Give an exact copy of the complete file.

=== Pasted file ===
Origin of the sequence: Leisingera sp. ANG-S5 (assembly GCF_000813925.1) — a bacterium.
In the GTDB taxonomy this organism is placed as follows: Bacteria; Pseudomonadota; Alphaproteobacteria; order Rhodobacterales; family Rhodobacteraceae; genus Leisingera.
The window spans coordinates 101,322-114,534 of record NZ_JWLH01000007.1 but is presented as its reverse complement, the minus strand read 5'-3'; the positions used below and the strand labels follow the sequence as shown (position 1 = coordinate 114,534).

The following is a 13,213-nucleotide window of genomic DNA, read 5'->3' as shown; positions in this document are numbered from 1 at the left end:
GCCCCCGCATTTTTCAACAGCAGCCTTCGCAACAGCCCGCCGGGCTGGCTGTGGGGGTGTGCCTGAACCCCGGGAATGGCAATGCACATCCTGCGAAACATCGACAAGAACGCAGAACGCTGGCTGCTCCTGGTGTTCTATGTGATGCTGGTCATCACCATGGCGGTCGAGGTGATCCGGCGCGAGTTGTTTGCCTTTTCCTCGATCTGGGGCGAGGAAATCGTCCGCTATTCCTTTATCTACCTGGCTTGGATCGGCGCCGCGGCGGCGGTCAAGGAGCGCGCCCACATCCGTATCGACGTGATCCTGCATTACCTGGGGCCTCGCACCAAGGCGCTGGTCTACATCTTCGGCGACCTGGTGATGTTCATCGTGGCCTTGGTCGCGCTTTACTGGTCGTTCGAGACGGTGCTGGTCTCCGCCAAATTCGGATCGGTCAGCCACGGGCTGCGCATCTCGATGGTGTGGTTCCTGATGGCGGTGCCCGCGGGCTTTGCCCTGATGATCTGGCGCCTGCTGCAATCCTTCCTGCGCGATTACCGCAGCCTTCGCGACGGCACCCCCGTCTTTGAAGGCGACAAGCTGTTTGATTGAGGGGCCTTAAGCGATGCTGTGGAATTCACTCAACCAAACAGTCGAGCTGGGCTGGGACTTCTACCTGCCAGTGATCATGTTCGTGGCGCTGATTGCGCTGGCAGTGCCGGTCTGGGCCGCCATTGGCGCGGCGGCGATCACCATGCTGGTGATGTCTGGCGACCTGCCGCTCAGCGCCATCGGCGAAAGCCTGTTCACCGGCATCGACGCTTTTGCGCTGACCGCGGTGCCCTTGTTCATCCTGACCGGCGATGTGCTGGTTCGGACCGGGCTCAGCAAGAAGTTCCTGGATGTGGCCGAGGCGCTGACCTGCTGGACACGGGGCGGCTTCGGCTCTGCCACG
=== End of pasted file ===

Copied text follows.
Origin of the sequence: Leisingera sp. ANG-S5 (assembly GCF_000813925.1) — a bacterium.
In the GTDB taxonomy this organism is placed as follows: Bacteria; Pseudomonadota; Alphaproteobacteria; order Rhodobacterales; family Rhodobacteraceae; genus Leisingera.
The window spans coordinates 101,322-114,534 of record NZ_JWLH01000007.1 but is presented as its reverse complement, the minus strand read 5'-3'; the positions used below and the strand labels follow the sequence as shown (position 1 = coordinate 114,534).

The following is a 13,213-nucleotide window of genomic DNA, read 5'->3' as shown; positions in this document are numbered from 1 at the left end:
GCCCCCGCATTTTTCAACAGCAGCCTTCGCAACAGCCCGCCGGGCTGGCTGTGGGGGTGTGCCTGAACCCCGGGAATGGCAATGCACATCCTGCGAAACATCGACAAGAACGCAGAACGCTGGCTGCTCCTGGTGTTCTATGTGATGCTGGTCATCACCATGGCGGTCGAGGTGATCCGGCGCGAGTTGTTTGCCTTTTCCTCGATCTGGGGCGAGGAAATCGTCCGCTATTCCTTTATCTACCTGGCTTGGATCGGCGCCGCGGCGGCGGTCAAGGAGCGCGCCCACATCCGTATCGACGTGATCCTGCATTACCTGGGGCCTCGCACCAAGGCGCTGGTCTACATCTTCGGCGACCTGGTGATGTTCATCGTGGCCTTGGTCGCGCTTTACTGGTCGTTCGAGACGGTGCTGGTCTCCGCCAAATTCGGATCGGTCAGCCACGGGCTGCGCATCTCGATGGTGTGGTTCCTGATGGCGGTGCCCGCGGGCTTTGCCCTGATGATCTGGCGCCTGCTGCAATCCTTCCTGCGCGATTACCGCAGCCTTCGCGACGGCACCCCCGTCTTTGAAGGCGACAAGCTGTTTGATTGAGGGGCCTTAAGCGATGCTGTGGAATTCACTCAACCAAACAGTCGAGCTGGGCTGGGACTTCTACCTGCCAGTGATCATGTTCGTGGCGCTGATTGCGCTGGCAGTGCCGGTCTGGGCCGCCATTGGCGCGGCGGCGATCACCATGCTGGTGATGTCTGGCGACCTGCCGCTCAGCGCCATCGGCGAAAGCCTGTTCACCGGCATCGACGCTTTTGCGCTGACCGCGGTGCCCTTGTTCATCCTGACCGGCGATGTGCTGGTTCGGACCGGGCTCAGCAAGAAGTTCCTGGATGTGGCCGAGGCGCTGACCTGCTGGACACGGGGCGGCTTCGGCTCTGCCACG